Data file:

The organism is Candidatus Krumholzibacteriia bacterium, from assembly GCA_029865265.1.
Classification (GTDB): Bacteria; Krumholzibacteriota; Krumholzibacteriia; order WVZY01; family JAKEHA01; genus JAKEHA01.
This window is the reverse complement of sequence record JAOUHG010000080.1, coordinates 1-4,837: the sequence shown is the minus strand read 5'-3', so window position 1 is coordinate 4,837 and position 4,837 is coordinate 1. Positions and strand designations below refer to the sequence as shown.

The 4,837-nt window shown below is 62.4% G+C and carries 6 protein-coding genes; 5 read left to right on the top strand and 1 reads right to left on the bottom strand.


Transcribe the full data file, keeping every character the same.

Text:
The organism is Candidatus Krumholzibacteriia bacterium, from assembly GCA_029865265.1.
Classification (GTDB): Bacteria; Krumholzibacteriota; Krumholzibacteriia; order WVZY01; family JAKEHA01; genus JAKEHA01.
This window is the reverse complement of sequence record JAOUHG010000080.1, coordinates 1-4,837: the sequence shown is the minus strand read 5'-3', so window position 1 is coordinate 4,837 and position 4,837 is coordinate 1. Positions and strand designations below refer to the sequence as shown.

The 4,837-nt window shown below is 62.4% G+C and carries 6 protein-coding genes; 5 read left to right on the top strand and 1 reads right to left on the bottom strand.